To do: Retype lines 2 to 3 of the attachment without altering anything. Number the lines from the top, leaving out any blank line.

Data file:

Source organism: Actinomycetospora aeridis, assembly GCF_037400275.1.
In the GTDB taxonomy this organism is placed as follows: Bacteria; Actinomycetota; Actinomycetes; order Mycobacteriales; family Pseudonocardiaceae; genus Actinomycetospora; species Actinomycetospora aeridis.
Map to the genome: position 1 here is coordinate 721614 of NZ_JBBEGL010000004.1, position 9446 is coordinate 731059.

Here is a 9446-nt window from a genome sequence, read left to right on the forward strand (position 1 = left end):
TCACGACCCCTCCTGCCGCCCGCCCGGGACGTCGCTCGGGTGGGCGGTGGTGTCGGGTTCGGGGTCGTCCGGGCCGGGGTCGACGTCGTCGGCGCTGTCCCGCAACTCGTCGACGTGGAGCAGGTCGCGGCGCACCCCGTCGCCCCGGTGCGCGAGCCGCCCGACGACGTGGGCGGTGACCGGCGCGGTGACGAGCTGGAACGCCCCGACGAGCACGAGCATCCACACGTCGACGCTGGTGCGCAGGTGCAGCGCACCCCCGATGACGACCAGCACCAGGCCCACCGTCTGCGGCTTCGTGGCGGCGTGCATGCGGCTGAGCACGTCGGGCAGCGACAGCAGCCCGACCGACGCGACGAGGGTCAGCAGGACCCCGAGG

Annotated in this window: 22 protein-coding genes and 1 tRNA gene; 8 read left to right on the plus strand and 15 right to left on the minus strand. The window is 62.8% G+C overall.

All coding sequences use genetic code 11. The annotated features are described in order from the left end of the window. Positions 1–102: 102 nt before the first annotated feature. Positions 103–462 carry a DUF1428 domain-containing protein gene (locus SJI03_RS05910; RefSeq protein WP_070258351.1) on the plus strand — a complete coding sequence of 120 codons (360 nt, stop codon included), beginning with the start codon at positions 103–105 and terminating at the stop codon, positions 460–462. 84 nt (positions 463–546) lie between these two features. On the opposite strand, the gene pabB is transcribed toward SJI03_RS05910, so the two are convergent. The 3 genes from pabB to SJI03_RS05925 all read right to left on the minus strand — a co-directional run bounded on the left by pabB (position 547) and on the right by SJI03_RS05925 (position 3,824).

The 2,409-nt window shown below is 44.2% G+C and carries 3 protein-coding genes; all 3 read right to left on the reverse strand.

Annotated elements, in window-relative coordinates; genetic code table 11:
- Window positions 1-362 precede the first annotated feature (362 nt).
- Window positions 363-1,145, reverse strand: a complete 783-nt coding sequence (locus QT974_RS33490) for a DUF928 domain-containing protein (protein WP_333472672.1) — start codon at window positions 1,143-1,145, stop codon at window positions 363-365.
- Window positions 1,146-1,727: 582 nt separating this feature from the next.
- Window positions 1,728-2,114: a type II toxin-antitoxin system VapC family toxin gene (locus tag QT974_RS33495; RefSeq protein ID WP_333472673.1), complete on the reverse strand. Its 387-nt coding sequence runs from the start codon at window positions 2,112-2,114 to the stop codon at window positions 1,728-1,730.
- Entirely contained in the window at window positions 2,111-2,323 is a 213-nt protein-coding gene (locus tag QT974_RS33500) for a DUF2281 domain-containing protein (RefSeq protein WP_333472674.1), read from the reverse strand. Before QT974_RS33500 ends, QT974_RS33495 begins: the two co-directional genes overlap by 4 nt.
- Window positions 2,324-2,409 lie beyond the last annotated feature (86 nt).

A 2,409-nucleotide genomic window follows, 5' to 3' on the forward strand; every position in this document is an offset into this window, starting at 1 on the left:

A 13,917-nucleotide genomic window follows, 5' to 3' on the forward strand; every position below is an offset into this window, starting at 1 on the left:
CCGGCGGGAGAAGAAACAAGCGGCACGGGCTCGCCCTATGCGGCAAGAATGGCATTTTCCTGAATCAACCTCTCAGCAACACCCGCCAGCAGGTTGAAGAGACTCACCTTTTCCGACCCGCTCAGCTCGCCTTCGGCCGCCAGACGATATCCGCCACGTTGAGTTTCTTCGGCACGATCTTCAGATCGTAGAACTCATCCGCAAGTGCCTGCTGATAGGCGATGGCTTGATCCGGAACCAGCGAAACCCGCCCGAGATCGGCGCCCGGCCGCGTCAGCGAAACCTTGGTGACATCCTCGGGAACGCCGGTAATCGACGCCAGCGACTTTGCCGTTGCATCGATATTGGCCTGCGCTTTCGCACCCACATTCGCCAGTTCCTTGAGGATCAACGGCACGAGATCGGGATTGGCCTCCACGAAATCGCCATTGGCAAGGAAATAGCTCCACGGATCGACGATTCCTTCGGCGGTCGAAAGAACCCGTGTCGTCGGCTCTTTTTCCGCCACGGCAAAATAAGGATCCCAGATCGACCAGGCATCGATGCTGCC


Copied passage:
In the GTDB taxonomy this organism is placed as follows: Bacteria; Actinomycetota; Actinomycetes; order Mycobacteriales; family Pseudonocardiaceae; genus Actinomycetospora; species Actinomycetospora aeridis.
Map to the genome: position 1 here is coordinate 721614 of NZ_JBBEGL010000004.1, position 9446 is coordinate 731059.